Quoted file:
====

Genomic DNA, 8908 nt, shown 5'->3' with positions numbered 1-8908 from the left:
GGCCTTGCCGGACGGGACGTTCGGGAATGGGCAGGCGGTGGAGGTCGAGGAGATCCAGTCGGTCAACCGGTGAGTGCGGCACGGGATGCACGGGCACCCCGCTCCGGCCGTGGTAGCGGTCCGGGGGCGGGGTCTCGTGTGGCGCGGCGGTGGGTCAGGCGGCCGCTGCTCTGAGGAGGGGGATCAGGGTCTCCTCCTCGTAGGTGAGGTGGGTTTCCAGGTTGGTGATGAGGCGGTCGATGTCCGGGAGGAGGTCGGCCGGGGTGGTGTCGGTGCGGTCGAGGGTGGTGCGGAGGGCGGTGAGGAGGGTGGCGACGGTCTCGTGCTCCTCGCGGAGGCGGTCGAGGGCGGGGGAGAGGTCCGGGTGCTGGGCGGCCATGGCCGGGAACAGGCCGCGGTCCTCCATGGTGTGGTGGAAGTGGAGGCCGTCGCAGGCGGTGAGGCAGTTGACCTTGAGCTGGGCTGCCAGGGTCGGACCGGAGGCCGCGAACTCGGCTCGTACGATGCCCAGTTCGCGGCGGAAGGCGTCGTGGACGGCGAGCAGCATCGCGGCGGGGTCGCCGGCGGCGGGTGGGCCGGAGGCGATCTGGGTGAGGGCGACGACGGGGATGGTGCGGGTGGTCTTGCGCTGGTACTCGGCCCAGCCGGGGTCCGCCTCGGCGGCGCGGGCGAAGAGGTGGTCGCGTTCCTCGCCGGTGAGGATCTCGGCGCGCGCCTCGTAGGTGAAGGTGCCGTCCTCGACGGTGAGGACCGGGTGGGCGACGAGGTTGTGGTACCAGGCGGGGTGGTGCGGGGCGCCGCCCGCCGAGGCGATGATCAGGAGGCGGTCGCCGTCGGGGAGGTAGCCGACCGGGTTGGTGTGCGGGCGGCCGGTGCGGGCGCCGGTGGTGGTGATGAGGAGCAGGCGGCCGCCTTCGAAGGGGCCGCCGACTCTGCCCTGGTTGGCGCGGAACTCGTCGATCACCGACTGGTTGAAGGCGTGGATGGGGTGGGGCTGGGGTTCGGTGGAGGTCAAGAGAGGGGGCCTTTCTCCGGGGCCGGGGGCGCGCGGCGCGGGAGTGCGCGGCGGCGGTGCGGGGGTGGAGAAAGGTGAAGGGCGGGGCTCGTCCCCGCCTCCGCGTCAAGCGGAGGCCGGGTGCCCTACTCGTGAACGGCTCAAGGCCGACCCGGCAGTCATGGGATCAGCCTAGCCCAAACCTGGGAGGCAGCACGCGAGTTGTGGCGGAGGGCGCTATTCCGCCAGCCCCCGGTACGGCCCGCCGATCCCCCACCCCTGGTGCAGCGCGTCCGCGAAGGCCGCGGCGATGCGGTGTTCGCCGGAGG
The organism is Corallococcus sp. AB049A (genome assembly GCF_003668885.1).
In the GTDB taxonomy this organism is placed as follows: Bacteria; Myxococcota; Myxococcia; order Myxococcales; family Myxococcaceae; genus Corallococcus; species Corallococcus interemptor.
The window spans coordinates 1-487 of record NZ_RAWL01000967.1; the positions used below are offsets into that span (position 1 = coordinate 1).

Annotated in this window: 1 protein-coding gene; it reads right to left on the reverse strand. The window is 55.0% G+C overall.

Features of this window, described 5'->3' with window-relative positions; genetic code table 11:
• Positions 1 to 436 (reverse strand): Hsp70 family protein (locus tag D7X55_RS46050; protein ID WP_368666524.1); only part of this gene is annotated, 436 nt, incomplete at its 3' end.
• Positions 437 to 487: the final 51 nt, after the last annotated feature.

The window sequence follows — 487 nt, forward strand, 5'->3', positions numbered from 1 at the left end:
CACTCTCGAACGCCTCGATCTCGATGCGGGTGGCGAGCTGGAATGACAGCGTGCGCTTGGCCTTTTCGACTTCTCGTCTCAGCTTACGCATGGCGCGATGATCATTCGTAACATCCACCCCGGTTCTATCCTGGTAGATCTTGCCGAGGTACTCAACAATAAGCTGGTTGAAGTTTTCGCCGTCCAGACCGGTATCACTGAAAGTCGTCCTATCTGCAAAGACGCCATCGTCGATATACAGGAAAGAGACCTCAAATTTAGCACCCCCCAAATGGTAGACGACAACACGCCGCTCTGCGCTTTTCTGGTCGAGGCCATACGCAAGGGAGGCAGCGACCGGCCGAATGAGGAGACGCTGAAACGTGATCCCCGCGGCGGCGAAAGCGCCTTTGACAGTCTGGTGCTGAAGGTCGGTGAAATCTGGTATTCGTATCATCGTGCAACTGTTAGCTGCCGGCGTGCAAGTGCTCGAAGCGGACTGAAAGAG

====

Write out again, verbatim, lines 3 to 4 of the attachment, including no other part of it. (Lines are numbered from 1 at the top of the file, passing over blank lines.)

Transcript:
The organism is Corallococcus sp. AB049A (genome assembly GCF_003668885.1).
In the GTDB taxonomy this organism is placed as follows: Bacteria; Myxococcota; Myxococcia; order Myxococcales; family Myxococcaceae; genus Corallococcus; species Corallococcus interemptor.